I/ITSEC NEWS: Defense Official Warns Data Overreliance Could Hurt Training
ORLANDO, Fla. — As the Pentagon works to become more digital, the services should be wary of their training programs leaning too heavily on data, a top official in charge of strategic readiness said Dec. 1.
Earlier this year, Deputy Secretary of Defense Kathleen Hicks signed a memorandum promising to transform the Pentagon into a “data-centric” organization by 2025.
While she emphasized the benefits of incorporating more data into training and simulation technologies, Deputy Assistant Secretary of Defense for Force Readiness Kimberly Jackson said she is concerned there is not enough awareness about potential weaknesses the strategy could generate.
“All of us are huge proponents of the drive that we're currently in towards having more data transparency, more data sharing,” she said during a panel at the National Training and Simulation Association's annual Interservice/Industry Training, Simulation and Education Conference in Orlando, Florida. NTSA is an affiliate of the National Defense Industrial Association.
“There are so many reasons that we point to that that can advantage us in a myriad of ways," she said. However, "I think that we have not adequately thought through what some of the drawbacks are."
Thinking about potential risks from the Pentagon’s data strategy “keeps me up at night,” Jackson said.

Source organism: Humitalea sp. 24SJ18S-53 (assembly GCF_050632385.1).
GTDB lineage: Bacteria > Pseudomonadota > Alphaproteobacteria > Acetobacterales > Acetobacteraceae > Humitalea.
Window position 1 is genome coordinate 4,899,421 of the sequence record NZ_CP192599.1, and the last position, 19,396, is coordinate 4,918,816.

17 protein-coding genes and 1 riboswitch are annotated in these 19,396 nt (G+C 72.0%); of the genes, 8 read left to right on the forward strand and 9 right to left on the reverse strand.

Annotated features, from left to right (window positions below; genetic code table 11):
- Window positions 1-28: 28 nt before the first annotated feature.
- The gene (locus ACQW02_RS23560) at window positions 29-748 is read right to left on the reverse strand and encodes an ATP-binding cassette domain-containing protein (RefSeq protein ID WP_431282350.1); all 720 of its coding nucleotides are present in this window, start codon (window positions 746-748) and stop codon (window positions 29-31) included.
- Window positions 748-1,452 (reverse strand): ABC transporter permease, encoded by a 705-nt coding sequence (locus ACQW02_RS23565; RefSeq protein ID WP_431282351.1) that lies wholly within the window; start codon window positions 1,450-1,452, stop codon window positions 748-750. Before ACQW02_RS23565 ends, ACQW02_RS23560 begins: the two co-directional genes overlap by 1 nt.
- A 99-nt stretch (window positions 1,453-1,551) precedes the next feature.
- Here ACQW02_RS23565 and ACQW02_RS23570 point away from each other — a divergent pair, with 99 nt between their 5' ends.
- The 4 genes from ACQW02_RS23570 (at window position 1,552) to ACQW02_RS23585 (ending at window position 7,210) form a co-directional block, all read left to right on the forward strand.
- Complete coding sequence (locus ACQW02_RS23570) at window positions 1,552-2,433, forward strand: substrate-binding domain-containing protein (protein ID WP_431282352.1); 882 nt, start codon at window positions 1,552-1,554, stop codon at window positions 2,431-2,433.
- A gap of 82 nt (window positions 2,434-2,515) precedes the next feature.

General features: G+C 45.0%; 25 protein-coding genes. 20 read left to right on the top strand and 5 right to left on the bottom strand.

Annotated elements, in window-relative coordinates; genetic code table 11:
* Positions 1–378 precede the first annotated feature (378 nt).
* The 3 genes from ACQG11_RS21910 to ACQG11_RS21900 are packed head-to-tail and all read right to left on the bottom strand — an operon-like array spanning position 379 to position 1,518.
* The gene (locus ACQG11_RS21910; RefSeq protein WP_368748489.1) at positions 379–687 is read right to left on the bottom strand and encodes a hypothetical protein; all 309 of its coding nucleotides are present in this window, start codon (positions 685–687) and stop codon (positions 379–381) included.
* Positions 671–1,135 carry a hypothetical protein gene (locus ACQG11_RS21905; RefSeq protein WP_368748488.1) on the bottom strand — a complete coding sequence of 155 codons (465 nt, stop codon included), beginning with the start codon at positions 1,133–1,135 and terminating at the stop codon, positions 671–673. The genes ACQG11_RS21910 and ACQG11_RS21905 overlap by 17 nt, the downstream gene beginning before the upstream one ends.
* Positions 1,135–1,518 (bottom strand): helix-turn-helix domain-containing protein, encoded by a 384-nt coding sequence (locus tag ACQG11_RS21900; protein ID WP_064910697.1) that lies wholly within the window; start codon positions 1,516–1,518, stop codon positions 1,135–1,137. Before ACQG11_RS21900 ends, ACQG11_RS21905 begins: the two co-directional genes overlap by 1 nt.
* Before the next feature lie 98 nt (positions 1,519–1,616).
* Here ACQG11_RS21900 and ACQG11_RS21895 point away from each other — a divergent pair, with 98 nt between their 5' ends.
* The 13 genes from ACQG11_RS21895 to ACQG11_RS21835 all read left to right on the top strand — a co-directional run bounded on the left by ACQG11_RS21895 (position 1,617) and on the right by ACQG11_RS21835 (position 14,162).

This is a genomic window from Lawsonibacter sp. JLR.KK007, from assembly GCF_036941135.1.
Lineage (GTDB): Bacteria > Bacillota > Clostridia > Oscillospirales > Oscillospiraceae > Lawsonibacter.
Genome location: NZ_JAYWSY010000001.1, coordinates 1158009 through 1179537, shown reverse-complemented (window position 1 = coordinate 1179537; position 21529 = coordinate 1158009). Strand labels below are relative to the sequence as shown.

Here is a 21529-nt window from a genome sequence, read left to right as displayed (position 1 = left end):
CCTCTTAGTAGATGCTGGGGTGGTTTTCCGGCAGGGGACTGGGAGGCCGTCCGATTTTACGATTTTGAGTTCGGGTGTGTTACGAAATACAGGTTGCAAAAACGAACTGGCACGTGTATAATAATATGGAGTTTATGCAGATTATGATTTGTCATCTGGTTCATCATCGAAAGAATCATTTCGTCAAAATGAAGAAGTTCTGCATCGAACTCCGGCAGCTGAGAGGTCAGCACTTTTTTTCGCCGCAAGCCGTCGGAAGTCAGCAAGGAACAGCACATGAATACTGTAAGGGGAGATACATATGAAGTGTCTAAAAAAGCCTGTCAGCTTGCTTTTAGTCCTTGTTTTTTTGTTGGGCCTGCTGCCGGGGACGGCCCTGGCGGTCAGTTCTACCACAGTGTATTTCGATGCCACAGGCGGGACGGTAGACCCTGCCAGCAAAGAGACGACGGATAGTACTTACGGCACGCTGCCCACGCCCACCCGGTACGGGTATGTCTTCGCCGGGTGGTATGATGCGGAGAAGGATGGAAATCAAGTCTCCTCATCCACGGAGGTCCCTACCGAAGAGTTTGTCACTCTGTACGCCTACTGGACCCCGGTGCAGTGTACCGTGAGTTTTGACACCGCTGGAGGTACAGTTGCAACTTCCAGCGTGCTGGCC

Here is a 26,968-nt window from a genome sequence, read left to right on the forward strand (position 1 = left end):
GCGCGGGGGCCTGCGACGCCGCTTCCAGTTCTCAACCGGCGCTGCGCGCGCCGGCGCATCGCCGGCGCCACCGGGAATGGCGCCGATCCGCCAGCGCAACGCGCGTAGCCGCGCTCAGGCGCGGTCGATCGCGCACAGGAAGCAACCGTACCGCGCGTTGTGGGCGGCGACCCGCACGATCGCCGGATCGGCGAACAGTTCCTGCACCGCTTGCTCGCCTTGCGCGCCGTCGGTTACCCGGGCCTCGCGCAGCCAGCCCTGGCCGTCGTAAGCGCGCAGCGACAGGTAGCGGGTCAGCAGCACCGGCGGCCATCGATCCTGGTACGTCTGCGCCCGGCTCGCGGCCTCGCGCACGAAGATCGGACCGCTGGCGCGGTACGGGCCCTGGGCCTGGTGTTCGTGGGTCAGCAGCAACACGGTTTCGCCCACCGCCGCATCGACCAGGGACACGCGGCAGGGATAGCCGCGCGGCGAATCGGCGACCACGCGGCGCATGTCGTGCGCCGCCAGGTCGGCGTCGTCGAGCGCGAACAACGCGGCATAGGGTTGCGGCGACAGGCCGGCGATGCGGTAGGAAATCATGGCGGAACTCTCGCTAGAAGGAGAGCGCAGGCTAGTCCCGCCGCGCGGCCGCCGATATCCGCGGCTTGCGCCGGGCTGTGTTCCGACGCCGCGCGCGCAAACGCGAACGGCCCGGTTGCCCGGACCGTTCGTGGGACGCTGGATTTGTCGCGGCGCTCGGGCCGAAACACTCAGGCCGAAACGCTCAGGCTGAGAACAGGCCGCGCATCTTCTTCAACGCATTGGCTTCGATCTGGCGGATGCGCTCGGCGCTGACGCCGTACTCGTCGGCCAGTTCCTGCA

For example, the services have long acknowledged that future fights will take place in a contested environment. As China and Russia’s investment in warfighting technology has boomed, Defense Department leaders have said the U.S. military will not have the same advantages it has had in the past.
“I don't know how we square that knowledge with our reliance, and increasing reliance, on data,” Jackson said.
Additionally, it will be difficult to train service members to overcome challenges presented by a contested battlefield if they are accustomed to having access to so much data, she explained. “It can make us less flexible and less able to respond to changing conditions,” she said.
Making data a bigger part of Pentagon operations also gives adversaries more opportunities to steal that information, she added. “The more data that we have, the more data that our adversaries have on us,” she said.
She acknowledged the programs and policies working to protect the Defense Department's data. But Jackson pointed out that no technique is foolproof, and more work should be done to prepare for security lapses.
“We really embrace this concept of more data. We all are quick to point out the benefits of it,” she said. “But we owe it to ourselves as a department to really think through how we mitigate some of the potential negative repercussions as well.”
Additionally, training suffers when it only focuses on quantitative data, said Chris Dougherty, a senior fellow at the Center for a New American Security's defense program.
“It becomes an end unto itself rather than an input to decision making,” he said.